Morris: ‘Bankrupt legal system’
Published 10:38 pm Thursday, December 15, 2016
A Juvenile and Domestic Relations Court judge on Thursday dismissed six of seven felony charges against a state delegate.
Delegate Richard Lee “Rick” Morris was charged with 14 counts of various crimes, stemming from alleged abuse of his wife and an adolescent child in the home.
Seven misdemeanor charges were not prosecuted, leaving only one case, involving alleged abuse of the child, on which prosecution is moving forward.
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“I’m frustrated the police will bring charges without actually doing an investigation first,” Morris said by phone after the hearing. “It’s a shame the trial itself has to be the investigation … we have a bankrupt legal system.”
Morris, 47 at the time of his arrest in September, was charged with 14 crimes including felony cruelty and injuries to children, felony child endangerment, misdemeanor domestic assault involving a minor, misdemeanor domestic assault involving an adult female family member and assault and battery of a family member.
Court documents filed in Juvenile and Domestic Relations Court earlier this year detailed the alleged abuse. The child told police Morris struck him on the hands and arms with a leather belt and a wooden spoon, leaving large welts and extensive bruising; made him sit and stand in a corner for several days; punched him in the stomach; and threw a hose nozzle at the boy when he was doing push-ups as punishment, according to the court documents.
The complaints also detailed alleged abuse by Morris of his wife on several occasions throughout the last year. She said he had, on various occasions, grabbed her by the neck and pushed her into walls, counters and pieces of furniture.
Following his arrest, Morris took out warrants against his wife, accusing her of being the instigator of violence in all of those incidents.
Republican leaders in the House of Delegates called for Morris’ resignation following the charges, but he refused to resign.
The one case that is moving forward will be heard by a grand jury, likely in January. Morris’ defense attorney, Nicole Belote, said that case involves an alleged Sept. 16 incident where the child accused Morris of striking him on the hands and arms.
Belote said the six charges were dismissed when she made a motion to strike after the commonwealth presented its evidence.
“Today’s hearing, I think, was very promising for us not only based on the evidence and how it came out but some of the judge’s comments about the evidence,” Belote said.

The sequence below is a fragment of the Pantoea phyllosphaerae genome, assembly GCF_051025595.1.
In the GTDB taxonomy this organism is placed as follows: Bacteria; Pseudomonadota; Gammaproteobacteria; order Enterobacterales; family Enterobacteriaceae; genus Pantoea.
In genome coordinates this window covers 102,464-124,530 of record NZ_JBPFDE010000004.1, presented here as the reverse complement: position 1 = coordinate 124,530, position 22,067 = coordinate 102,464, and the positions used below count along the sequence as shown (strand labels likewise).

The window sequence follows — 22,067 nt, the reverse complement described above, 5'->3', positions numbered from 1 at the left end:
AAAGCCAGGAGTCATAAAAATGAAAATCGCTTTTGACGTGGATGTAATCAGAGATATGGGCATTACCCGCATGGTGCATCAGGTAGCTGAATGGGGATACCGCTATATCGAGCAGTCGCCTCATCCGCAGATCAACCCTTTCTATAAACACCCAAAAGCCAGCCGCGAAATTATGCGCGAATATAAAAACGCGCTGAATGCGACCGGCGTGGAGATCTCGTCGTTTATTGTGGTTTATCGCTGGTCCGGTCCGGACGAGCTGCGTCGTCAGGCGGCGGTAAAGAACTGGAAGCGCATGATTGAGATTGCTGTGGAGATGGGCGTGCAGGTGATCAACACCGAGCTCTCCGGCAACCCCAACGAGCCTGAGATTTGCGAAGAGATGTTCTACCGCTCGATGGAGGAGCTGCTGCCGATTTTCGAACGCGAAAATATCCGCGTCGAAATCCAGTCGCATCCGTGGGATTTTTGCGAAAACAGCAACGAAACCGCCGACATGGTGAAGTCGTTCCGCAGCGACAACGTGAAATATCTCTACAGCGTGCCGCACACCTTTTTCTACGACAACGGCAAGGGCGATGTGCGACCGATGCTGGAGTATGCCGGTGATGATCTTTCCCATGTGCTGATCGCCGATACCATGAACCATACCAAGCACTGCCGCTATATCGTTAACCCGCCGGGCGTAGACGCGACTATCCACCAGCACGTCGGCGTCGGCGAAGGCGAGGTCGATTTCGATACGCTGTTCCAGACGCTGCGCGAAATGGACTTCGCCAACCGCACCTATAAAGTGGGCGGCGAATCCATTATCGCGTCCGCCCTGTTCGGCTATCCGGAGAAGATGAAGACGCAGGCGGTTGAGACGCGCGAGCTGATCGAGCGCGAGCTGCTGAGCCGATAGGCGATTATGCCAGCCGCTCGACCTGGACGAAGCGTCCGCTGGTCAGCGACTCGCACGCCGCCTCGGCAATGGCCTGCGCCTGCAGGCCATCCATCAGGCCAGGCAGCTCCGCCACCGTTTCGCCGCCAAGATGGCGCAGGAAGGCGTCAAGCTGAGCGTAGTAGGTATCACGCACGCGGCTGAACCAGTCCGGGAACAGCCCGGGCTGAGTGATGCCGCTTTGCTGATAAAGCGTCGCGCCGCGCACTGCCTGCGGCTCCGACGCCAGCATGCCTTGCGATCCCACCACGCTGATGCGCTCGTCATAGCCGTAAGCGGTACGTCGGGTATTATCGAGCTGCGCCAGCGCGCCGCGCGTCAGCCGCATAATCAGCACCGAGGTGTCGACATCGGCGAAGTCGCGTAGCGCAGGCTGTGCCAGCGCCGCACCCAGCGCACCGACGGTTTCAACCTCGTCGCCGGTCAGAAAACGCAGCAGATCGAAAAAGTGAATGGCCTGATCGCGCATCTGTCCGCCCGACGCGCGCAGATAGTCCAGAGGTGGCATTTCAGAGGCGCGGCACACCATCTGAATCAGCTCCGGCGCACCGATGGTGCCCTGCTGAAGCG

Local media representatives were not allowed in the courtroom for Thursday’s hearing.
Reporters from the Suffolk News-Herald, Virginian-Pilot, Daily Press, Smithfield Times and WAVY-TV10 were at the Suffolk courthouse at 1 p.m. Thursday, when the hearing was supposed to begin.
However, Judge Robert S. Brewbaker Jr. signed an order barring the reporters from the courtroom after hearing objections from both the Commonwealth’s Attorney as well as the delegate’s attorney.
The reporters were not permitted to speak before he made his decision.
Following the issuance of the order, the reporters protested the decision, and a bailiff relayed the message. The judge agreed to allow one of the reporters into the courtroom to state the reasons why they wanted to be allowed in.
A reporter from the Virginian-Pilot went in and argued that Morris is an elected official, and reporting on the case would serve the public interest and transparency.
Brewbaker responded that he did consider that argument before making his decision, the Virginian-Pilot reporter told colleagues. But Brewbaker said he had an obligation to prohibit coverage when the testimony is being given by a minor, and that prohibition outweighed the reporters’ objections.
In Brewbaker’s written order, he cited Virginia code section 19.2-266, which primarily addresses courtroom photography and television broadcasting of court cases in the commonwealth.
“After hearing the argument of counsel and after due consideration, the objections of the Commonwealth and the defendant are granted,” the order reads. “The media is hereby prohibited from being present in and from providing coverage of today’s hearing and proceedings.”
Belote said the media’s presence would not have affected how she presented her case but that the main concern was that there was a child involved.
Special prosecutor Shukita Massey of the Hampton Commonwealth’s Attorney’s office did not return an email Thursday. The hearing ended at about 8 p.m., Belote said.